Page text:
Small businesses to file P&L accounts at Companies House
The government has set out plans to reform governance at Companies House to stop manipulation of the service, particularly in the use of anonymous or fraudulent shell companies and partnerships
Going forward Companies House will ‘change its statutory role from being a largely passive recipient of information to a much more active gatekeeper over company creation and custodian of more reliable data’, said Lord Callanan, the minister for business.
It will also change the accounts filing requirements for small and micro companies.
As yet, there is no timetable for introduction of the new rules which will be brought in through statutory instrument. However, this is a priority for government and will be part of the Economic Crime Bill.
As part of the consultation, the government reviewed the type of accounts being filed by small and micro companies and plans to simplify the framework by reducing the filing options to just two: micro-entities and small companies. It will remove the abridged and filleted accounts options to make the system easier to understand, reduce fraud and error, and increase transparency.
All small companies will then be required to file a profit and loss account, and a balance statement. This will ensure that key information such as turnover and profit or loss is available on the public register to help creditors and consumers make informed decisions. Small companies will also have to file a directors report.
The current filing periods of nine months after the end of the reporting year for a private company and six months for a public company will not be changed, with the government stating that it could review this in the future once the impact of the pandemic has waned.
There will also be a requirement to use full iXRBL tagging of accounts information on the register and Companies House will reject accounts that do not meet the required tagging standard.
It has also clarified the requirement for a company to prepare and deliver one set of accounts. This proposal closes the loophole where a company can file multiple accounts with different government departments.
In terms of simplification, the government is considering a File Once with Government approach so that accounts only need to be filed once with government. This would enable companies to file accounts in one central place and for government bodies to extract the information they need.
Companies House will be given more powers to questions suspicious director appointments or filings and, in some cases, request further evidence or reject the filing. It will also have more extensive legal gateways for data sharing with law enforcement, other government bodies and the private sector. This will mean more efficient sharing of suspicious activity with law enforcement and establishment of feedback loops with other government bodies and the private sector.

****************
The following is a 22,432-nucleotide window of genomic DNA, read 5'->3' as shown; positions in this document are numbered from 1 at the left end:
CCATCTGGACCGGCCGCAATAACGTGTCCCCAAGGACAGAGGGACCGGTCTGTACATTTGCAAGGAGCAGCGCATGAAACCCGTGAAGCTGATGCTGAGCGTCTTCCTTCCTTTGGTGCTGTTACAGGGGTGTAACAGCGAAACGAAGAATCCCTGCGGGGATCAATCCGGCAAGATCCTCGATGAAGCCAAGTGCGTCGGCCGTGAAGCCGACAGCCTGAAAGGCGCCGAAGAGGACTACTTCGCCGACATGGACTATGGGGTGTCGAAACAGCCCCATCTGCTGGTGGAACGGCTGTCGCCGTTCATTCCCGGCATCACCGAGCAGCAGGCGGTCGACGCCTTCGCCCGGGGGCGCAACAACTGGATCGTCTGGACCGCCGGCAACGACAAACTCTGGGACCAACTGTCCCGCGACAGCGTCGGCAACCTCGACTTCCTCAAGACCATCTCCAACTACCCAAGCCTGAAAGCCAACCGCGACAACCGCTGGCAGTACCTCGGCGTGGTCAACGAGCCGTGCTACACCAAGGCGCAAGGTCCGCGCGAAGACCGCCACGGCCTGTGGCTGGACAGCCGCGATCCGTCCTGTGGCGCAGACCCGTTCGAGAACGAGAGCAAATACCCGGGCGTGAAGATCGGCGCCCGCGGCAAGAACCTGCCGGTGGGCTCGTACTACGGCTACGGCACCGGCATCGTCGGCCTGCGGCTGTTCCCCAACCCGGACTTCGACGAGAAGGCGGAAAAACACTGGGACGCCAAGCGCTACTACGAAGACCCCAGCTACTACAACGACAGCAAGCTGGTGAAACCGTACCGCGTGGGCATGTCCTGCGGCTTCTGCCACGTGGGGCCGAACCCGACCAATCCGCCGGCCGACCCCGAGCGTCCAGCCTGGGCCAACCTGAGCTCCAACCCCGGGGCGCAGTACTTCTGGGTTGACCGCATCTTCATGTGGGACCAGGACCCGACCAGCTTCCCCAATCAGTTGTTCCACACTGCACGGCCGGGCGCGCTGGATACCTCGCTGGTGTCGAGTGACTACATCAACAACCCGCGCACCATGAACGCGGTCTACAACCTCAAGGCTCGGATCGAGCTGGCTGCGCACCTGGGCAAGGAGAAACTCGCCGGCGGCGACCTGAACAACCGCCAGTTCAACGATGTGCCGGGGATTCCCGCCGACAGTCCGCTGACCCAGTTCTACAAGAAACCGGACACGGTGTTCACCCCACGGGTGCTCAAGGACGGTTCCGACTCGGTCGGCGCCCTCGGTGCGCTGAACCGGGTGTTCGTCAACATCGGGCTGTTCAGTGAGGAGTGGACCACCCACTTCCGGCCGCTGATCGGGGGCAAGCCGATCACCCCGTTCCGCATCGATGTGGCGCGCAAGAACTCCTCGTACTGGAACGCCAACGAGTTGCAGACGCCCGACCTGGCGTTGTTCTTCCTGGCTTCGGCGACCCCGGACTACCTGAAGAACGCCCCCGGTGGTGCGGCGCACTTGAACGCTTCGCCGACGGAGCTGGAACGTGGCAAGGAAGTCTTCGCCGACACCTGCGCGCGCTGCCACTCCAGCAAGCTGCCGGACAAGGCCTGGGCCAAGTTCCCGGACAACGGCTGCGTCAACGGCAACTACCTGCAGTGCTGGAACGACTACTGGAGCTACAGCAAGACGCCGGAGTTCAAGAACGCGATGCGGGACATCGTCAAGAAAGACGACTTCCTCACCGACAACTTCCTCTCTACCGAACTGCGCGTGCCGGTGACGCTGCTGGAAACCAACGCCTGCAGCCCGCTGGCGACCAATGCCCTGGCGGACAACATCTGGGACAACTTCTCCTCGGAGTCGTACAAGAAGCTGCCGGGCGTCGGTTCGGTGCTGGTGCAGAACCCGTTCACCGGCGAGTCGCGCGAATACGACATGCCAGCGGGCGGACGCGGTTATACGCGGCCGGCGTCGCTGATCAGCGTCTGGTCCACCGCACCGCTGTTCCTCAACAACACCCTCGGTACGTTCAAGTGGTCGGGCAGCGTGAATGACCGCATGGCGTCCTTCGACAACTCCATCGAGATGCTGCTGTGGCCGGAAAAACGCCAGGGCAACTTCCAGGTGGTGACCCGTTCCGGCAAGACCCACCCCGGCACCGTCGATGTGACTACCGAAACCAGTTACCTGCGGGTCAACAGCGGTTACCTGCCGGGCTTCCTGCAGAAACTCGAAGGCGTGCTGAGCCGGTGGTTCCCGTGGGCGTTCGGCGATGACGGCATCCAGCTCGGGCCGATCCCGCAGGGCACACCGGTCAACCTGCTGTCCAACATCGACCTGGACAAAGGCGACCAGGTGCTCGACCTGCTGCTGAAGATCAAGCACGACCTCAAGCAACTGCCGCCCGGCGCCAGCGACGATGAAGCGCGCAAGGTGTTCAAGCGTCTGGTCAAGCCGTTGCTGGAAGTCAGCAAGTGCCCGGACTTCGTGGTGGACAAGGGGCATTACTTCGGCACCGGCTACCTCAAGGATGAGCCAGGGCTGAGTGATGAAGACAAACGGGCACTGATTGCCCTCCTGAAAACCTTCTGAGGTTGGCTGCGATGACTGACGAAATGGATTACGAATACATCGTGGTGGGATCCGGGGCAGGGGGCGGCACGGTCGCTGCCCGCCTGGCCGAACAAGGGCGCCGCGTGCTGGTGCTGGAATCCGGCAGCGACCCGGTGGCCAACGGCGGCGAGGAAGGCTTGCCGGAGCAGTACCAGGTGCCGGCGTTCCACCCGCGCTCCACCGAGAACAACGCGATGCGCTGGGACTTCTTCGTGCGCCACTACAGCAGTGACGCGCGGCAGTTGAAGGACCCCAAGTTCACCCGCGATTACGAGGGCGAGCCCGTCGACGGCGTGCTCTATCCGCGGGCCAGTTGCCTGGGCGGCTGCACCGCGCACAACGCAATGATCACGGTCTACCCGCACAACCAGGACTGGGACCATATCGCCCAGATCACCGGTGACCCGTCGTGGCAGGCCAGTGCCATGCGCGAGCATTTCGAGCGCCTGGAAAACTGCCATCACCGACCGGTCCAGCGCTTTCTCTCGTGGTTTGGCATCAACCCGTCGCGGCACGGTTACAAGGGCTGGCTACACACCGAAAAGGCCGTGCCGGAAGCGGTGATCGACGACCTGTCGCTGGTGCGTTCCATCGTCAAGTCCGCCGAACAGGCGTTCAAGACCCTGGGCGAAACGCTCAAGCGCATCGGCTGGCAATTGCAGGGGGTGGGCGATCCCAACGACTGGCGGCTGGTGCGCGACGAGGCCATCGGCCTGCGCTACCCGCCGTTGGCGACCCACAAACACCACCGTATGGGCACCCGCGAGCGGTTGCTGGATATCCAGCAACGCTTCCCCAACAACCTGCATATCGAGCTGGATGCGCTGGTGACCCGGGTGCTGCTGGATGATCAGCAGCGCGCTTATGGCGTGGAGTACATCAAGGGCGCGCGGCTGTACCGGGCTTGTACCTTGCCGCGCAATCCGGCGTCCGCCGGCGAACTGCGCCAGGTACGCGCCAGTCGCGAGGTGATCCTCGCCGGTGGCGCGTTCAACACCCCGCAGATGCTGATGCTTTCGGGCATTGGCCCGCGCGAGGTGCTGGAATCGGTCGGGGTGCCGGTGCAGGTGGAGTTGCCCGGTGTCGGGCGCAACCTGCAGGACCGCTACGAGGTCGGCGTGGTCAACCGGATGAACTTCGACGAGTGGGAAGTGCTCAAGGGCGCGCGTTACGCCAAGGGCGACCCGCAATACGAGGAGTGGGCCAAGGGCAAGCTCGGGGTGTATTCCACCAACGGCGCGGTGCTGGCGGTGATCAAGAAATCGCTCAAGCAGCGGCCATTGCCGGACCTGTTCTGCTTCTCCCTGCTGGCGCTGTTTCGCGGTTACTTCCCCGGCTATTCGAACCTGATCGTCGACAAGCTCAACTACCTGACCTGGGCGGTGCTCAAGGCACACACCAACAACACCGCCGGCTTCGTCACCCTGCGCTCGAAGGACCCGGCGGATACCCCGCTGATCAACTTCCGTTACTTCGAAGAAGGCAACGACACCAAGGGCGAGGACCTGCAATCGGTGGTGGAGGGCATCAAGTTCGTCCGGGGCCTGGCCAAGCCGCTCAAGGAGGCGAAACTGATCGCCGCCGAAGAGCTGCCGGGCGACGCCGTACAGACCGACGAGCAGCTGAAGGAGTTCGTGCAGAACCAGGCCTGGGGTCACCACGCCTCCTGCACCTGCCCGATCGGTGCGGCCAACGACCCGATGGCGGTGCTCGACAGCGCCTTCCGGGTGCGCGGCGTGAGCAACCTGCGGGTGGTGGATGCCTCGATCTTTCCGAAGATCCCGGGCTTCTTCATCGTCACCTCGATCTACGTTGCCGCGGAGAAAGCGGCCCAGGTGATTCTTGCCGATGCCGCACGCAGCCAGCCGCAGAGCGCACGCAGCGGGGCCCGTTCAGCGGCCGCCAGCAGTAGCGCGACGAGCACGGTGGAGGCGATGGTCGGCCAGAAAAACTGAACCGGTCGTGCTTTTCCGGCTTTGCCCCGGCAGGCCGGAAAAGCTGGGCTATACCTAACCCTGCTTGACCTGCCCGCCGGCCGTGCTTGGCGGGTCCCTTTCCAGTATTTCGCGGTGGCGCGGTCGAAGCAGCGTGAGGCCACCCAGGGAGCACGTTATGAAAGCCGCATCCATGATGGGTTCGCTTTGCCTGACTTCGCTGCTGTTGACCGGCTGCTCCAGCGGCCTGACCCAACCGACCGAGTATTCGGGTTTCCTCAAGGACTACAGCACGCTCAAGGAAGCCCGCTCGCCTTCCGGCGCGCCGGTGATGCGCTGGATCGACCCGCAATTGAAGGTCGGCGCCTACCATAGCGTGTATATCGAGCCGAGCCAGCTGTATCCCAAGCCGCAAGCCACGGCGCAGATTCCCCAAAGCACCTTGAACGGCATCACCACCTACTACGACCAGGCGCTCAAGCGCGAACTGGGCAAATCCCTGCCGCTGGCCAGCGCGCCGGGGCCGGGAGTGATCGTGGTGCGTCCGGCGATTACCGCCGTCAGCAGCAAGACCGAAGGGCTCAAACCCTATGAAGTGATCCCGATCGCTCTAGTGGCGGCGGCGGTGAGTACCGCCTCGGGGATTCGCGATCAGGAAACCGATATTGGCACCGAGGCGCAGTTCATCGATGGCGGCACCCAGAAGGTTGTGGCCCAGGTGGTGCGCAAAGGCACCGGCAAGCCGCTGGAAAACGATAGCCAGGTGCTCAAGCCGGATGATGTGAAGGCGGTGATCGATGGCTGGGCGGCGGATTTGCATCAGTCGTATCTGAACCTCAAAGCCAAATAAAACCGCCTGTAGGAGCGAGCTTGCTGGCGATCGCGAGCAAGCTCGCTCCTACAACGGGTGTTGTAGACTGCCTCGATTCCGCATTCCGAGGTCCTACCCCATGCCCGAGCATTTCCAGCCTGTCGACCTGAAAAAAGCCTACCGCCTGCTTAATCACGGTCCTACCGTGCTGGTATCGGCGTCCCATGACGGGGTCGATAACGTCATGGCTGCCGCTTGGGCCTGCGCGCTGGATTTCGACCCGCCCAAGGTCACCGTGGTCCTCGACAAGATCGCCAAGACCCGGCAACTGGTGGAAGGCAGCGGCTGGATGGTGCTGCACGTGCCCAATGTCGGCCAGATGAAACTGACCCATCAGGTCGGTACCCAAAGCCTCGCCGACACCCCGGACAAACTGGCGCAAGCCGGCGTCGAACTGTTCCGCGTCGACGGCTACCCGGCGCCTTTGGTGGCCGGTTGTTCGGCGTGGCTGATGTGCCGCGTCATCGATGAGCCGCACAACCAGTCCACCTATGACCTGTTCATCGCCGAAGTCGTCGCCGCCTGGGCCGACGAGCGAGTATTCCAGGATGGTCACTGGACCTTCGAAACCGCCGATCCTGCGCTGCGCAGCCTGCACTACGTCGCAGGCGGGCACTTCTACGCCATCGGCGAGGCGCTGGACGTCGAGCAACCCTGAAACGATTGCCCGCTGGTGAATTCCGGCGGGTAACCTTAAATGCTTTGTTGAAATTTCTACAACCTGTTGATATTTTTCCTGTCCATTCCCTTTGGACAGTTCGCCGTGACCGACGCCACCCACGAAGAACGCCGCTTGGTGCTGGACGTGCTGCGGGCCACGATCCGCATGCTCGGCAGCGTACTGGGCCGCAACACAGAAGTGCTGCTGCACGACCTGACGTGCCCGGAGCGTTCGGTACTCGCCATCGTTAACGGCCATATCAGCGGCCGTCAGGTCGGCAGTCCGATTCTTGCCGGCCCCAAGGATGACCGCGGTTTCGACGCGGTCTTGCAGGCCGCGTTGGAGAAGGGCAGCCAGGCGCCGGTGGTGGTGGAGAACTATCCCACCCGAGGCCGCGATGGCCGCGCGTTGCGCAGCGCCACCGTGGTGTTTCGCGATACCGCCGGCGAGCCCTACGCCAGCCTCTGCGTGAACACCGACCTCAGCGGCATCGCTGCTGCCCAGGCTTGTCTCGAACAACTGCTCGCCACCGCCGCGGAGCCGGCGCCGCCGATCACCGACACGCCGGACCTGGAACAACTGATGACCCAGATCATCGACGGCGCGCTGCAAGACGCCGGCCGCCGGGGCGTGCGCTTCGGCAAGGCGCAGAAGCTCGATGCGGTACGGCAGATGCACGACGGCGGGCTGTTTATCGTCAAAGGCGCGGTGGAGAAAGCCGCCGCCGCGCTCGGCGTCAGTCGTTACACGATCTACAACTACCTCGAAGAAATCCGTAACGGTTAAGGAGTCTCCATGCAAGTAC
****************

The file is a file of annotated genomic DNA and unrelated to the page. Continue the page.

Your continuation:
To make anonymous filings harder, those setting up, managing, and controlling companies and other registrable entities will have a verified identity with Companies House, or have registered and verified their identity via an anti-money laundering supervised third-party agent.
Currently the identity verification service is envisaged to be carried out by one or more third party identity service providers.
Individuals who fail to verify their identity or comply with new requirements under these reforms will be subject to new criminal and civil sanctions. The government is still considering the level of penalties, which could include director bans for breaking rules on company registration and misuse of registered addresses.
Companies House will have a more powerful analytical capability to spot suspicious behaviour and, based on this better data, then exercise its new querying power to obtain further information or report it to law enforcement for further investigation.
The government also intends that corporate directorships will be restricted to entities registered in the UK. It said that ‘experience has shown that illicit activity is facilitated by multi-layered company control across multiple jurisdictions where the use of registered UK companies can give organised crime a respectable front behind which to pursue their activities’.
Commenting on the reform of Companies House, secretary of state Kwasi Kwarteng said: ‘The agency will be transformed into a custodian of accurate and detailed information – ensuring that we can clamp down on those who seek to abuse UK corporate structures to launder money.
‘Anyone setting up, running, owning or controlling a company in the UK will need to verify their identity with Companies House, who will then be able to challenge dubious information and inform the security agencies.
‘Company agents from overseas will no longer be able to create companies in the UK on behalf of foreign criminals or secretive oligarchs.’
To improve privacy, it will also remove the requirement to provide a business occupation.
Funding has been increased with the government committing a further £63m at the 2021 Spending Review to allow for upgrading of IT systems and an overhaul of services from 2022-25.
The impact assessment shows that the cost to business will be £27.3m annually. ‘Were the measures in the impact assessment to increase the quality of Companies House information by 5%, then the estimated benefit would offset the estimated cost to business for the entire policy package. This excludes any wider benefits from helping to tackle economic crime,’ the government said.
There are currently 4.4 million active companies registered with Companies House (with the vast majority small or micro) and 650,000 incorporations each year.
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